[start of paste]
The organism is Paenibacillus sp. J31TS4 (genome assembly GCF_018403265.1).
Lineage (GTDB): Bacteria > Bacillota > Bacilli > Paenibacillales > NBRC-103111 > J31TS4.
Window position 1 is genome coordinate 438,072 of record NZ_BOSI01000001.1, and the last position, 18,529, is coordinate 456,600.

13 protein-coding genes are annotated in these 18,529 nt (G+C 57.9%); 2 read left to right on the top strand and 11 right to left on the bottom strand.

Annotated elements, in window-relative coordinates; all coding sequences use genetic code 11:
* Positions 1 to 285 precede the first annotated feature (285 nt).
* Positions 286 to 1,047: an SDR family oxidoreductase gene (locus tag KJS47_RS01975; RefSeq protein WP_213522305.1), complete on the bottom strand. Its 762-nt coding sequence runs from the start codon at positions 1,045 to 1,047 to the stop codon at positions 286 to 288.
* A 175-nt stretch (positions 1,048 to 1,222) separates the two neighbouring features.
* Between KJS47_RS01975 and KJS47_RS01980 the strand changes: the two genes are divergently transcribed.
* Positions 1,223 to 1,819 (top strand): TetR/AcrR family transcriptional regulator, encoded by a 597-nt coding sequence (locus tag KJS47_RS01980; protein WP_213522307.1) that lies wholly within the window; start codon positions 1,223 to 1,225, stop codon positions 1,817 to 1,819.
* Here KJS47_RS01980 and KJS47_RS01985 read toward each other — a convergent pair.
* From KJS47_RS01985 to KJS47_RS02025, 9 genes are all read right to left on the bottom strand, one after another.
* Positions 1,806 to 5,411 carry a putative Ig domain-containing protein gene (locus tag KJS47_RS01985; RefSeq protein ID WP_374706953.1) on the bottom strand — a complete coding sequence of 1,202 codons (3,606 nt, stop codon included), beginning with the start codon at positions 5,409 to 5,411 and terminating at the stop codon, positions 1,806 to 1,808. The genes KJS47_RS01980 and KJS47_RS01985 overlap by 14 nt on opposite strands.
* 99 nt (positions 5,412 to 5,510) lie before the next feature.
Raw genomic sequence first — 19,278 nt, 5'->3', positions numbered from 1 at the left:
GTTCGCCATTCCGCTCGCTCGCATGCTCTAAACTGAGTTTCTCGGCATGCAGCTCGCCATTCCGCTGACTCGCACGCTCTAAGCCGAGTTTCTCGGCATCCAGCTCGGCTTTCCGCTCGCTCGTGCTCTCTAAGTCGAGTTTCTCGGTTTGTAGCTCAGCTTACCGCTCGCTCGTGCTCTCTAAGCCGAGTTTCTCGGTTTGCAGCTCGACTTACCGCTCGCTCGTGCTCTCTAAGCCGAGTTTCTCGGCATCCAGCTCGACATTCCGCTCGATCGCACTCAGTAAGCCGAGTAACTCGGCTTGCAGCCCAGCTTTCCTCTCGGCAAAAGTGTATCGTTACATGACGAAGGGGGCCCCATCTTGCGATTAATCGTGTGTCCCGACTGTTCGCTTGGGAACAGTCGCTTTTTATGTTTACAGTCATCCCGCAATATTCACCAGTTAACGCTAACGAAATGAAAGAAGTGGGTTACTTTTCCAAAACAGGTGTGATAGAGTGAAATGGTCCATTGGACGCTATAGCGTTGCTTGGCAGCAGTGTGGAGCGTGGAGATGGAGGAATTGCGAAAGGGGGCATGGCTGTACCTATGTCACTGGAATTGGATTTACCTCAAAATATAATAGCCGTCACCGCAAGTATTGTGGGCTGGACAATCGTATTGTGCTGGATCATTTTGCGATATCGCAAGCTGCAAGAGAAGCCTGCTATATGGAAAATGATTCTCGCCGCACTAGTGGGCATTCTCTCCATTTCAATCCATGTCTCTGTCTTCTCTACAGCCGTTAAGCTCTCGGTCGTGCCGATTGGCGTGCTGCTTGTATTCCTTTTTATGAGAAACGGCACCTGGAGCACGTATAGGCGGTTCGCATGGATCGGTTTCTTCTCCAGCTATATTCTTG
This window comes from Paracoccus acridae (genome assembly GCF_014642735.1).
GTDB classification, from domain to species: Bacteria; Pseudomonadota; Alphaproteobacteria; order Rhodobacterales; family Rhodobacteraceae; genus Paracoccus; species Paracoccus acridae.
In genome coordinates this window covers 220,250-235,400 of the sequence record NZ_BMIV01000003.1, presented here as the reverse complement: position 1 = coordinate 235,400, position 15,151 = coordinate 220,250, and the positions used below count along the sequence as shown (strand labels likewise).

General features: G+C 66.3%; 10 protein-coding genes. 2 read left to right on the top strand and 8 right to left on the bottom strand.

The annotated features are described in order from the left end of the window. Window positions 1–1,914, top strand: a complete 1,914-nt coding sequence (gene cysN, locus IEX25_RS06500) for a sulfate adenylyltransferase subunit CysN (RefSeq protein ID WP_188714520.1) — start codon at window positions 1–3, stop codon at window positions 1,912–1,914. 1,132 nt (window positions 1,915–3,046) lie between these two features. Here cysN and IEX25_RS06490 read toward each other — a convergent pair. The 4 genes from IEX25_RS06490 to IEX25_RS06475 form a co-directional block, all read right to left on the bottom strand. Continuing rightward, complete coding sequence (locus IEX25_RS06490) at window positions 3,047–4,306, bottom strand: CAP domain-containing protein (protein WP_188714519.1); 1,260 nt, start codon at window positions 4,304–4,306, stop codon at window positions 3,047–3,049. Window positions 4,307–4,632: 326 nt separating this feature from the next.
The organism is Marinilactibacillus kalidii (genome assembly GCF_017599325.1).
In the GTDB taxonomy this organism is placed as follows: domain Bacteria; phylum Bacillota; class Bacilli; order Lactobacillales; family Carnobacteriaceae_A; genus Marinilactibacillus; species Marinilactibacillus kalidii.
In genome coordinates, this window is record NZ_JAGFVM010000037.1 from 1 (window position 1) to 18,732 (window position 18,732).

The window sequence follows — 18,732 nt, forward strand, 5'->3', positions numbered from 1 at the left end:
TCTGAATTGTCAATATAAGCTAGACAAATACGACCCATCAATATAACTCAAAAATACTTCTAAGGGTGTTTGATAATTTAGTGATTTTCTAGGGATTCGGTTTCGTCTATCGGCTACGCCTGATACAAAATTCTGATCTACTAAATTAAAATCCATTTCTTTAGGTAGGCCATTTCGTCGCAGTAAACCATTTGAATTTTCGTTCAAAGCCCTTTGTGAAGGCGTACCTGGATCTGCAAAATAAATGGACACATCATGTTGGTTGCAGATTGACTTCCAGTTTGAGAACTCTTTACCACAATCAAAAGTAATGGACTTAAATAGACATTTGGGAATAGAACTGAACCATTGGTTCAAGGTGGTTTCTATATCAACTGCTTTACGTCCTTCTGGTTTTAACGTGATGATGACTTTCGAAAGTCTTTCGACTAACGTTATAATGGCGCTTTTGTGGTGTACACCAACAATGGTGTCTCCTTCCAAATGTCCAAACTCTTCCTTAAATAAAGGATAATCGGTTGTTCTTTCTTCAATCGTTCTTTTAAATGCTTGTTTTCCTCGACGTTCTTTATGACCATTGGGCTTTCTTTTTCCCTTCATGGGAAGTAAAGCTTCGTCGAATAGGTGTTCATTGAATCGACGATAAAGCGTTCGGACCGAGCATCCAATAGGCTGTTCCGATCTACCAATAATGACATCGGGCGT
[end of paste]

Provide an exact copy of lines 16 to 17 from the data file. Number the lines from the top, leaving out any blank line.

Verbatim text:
GTTCGCCATTCCGCTCGCTCGCATGCTCTAAACTGAGTTTCTCGGCATGCAGCTCGCCATTCCGCTGACTCGCACGCTCTAAGCCGAGTTTCTCGGCATCCAGCTCGGCTTTCCGCTCGCTCGTGCTCTCTAAGTCGAGTTTCTCGGTTTGTAGCTCAGCTTACCGCTCGCTCGTGCTCTCTAAGCCGAGTTTCTCGGTTTGCAGCTCGACTTACCGCTCGCTCGTGCTCTCTAAGCCGAGTTTCTCGGCATCCAGCTCGACATTCCGCTCGATCGCACTCAGTAAGCCGAGTAACTCGGCTTGCAGCCCAGCTTTCCTCTCGGCAAAAGTGTATCGTTACATGACGAAGGGGGCCCCATCTTGCGATTAATCGTGTGTCCCGACTGTTCGCTTGGGAACAGTCGCTTTTTATGTTTACAGTCATCCCGCAATATTCACCAGTTAACGCTAACGAAATGAAAGAAGTGGGTTACTTTTCCAAAACAGGTGTGATAGAGTGAAATGGTCCATTGGACGCTATAGCGTTGCTTGGCAGCAGTGTGGAGCGTGGAGATGGAGGAATTGCGAAAGGGGGCATGGCTGTACCTATGTCACTGGAATTGGATTTACCTCAAAATATAATAGCCGTCACCGCAAGTATTGTGGGCTGGACAATCGTATTGTGCTGGATCATTTTGCGATATCGCAAGCTGCAAGAGAAGCCTGCTATATGGAAAATGATTCTCGCCGCACTAGTGGGCATTCTCTCCATTTCAATCCATGTCTCTGTCTTCTCTACAGCCGTTAAGCTCTCGGTCGTGCCGATTGGCGTGCTGCTTGTATTCCTTTTTATGAGAAACGGCACCTGGAGCACGTATAGGCGGTTCGCATGGATCGGTTTCTTCTCCAGCTATATTCTTG
This window comes from Paracoccus acridae (genome assembly GCF_014642735.1).